Foreign maid Rusmini is no novice when it comes to caring for the elderly. In the eight years since arriving in Singapore from Indonesia, the 37-year-old has looked after two elderly couples.
Her current ward, Madam Lee Ah Moy, is 74 years old and suffered a stroke four years ago.
Yet, when she attended a training course on how to care for the elderly that is administered by the Agency for Integrated Care (AIC), she learnt some new skills.
"They taught me how to properly transfer her from the bed to the chair, because she cannot walk," said Ms Rusmini, who goes by one name. "They also taught me how to give her a shower, and how to dress her. Before this, I didn't always know what was considered safe or unsafe."
The course will be offered to more foreign maids like Ms Rusmini this year, under a new pilot programme by the Health Ministry to train them to give specialised care to seniors.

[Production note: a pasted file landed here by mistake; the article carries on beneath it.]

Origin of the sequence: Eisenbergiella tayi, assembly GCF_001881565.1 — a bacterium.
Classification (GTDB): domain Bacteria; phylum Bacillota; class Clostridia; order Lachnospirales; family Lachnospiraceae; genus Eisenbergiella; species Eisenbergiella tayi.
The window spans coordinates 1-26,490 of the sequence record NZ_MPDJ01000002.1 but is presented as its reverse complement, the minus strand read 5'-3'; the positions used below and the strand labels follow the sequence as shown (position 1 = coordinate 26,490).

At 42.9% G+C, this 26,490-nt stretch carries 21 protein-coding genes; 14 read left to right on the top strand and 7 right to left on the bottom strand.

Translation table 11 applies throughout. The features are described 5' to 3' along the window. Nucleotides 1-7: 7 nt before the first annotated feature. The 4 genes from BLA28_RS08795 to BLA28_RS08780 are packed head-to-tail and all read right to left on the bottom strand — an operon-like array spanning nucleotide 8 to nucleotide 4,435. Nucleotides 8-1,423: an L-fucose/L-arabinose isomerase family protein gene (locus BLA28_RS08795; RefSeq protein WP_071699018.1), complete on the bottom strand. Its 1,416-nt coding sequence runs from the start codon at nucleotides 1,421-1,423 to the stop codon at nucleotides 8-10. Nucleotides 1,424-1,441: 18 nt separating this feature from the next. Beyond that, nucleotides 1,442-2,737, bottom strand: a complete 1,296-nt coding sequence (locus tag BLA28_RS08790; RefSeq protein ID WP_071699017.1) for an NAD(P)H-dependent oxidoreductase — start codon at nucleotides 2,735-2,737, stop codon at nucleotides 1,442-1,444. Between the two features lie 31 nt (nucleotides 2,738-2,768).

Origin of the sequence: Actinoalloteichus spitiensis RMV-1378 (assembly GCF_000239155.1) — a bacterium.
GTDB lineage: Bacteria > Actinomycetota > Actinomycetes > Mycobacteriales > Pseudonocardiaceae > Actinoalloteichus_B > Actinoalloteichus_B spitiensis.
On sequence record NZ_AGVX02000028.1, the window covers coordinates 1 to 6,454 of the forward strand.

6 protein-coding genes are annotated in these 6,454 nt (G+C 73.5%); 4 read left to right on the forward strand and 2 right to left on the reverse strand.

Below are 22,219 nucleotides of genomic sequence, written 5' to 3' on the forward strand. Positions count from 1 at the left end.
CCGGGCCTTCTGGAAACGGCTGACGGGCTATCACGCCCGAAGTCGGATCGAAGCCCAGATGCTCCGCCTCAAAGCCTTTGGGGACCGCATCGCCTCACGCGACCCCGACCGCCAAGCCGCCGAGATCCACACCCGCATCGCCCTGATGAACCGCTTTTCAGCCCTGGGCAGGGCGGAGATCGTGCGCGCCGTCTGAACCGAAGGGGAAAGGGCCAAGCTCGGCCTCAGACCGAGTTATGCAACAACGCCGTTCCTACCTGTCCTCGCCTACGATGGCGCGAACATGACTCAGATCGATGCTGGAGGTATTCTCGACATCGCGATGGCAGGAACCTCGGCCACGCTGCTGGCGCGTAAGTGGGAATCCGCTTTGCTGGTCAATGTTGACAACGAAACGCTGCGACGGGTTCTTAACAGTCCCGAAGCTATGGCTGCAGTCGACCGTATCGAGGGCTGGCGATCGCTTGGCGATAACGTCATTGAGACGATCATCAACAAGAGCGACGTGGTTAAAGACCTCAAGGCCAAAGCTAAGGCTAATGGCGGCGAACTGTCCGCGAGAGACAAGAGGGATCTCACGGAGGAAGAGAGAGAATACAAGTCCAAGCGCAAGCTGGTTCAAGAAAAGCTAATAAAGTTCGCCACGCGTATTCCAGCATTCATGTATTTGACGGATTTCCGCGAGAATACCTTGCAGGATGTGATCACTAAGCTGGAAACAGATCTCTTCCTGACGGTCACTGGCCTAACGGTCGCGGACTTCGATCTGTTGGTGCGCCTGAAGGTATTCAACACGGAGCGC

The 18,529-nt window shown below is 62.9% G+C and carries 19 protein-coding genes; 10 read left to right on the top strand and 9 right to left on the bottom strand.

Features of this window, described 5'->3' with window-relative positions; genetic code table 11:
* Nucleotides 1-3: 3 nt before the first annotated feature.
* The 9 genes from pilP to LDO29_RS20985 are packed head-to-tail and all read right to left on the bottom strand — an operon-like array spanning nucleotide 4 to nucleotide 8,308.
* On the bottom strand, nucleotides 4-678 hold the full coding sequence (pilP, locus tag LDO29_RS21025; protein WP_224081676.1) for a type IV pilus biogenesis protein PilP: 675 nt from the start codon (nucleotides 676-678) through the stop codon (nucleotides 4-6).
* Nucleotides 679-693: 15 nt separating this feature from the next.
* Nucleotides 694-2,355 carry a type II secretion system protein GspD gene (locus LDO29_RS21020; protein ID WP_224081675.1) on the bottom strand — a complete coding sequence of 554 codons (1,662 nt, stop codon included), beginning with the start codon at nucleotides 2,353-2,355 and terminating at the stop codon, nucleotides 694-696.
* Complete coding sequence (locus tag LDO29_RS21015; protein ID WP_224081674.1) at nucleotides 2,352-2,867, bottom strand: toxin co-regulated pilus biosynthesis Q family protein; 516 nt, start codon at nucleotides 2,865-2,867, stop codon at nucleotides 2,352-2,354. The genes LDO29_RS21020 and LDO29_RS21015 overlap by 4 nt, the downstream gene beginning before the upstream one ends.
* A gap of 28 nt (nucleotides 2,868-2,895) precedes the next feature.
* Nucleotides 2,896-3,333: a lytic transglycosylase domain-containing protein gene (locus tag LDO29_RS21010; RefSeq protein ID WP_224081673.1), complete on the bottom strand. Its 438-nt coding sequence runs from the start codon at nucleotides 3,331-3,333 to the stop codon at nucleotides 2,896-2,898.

Called Eldercarer, it was announced in Parliament by Senior Minister of State for Health Amy Khor yesterday, during the debate on her ministry's budget.
She was replying to Dr Tan Wu Meng (Jurong GRC) and Ms Joan Pereira (Tanjong Pagar GRC), who had called for more care to be provided for seniors at home.
Dr Khor acknowledged that despite steps taken to make employing foreign maids more affordable, some people still find it difficult to get helpers who are experienced in caring for seniors.
Under the programme, the helpers will be trained before they start working with families.
"Trainers will go to the homes to observe the domestic helpers at work, and check that they can perform the required eldercare tasks competently," Dr Khor said.
The programme comprises four days of classroom learning and on-the-job training - similar to that attended by Ms Rusmini.
Helpers will learn techniques such as how to prevent falls, as well as soft skills such as communicating with seniors.
Those who wish to send their maids for the training can call AIC on 1800-650-6060 or visit AIC's website at https://www.silverpages.sg/